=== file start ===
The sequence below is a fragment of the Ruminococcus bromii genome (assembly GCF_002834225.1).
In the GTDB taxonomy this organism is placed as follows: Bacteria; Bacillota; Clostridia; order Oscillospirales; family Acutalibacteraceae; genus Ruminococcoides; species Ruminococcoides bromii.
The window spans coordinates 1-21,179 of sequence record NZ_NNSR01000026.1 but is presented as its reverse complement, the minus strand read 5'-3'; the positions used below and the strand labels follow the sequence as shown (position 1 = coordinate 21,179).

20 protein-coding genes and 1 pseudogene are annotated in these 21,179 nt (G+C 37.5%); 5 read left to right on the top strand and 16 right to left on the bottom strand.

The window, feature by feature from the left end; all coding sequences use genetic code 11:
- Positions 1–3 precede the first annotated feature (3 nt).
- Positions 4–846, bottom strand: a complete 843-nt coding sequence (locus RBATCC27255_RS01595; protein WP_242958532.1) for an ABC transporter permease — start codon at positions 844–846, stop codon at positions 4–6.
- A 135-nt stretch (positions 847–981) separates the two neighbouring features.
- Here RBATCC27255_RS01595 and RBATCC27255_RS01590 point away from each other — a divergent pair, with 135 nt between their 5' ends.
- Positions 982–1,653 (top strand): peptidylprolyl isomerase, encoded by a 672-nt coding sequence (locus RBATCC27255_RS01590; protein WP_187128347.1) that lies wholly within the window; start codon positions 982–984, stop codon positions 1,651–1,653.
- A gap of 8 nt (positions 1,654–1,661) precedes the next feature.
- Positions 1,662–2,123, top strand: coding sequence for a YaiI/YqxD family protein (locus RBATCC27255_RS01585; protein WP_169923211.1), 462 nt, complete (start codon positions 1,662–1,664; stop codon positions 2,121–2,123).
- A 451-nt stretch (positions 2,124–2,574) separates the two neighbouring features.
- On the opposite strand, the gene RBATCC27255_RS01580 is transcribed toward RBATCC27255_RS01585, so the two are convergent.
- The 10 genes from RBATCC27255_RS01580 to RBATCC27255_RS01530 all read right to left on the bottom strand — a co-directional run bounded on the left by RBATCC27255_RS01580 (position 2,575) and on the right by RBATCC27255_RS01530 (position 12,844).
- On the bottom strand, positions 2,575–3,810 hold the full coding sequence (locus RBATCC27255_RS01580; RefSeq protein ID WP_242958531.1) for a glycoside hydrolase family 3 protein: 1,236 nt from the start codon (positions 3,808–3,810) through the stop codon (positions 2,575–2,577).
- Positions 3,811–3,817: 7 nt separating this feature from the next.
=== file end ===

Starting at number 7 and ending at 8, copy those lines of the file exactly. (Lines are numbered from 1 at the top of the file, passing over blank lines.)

- Positions 4–846, bottom strand: a complete 843-nt coding sequence (locus RBATCC27255_RS01595; protein WP_242958532.1) for an ABC transporter permease — start codon at positions 844–846, stop codon at positions 4–6.
- A 135-nt stretch (positions 847–981) separates the two neighbouring features.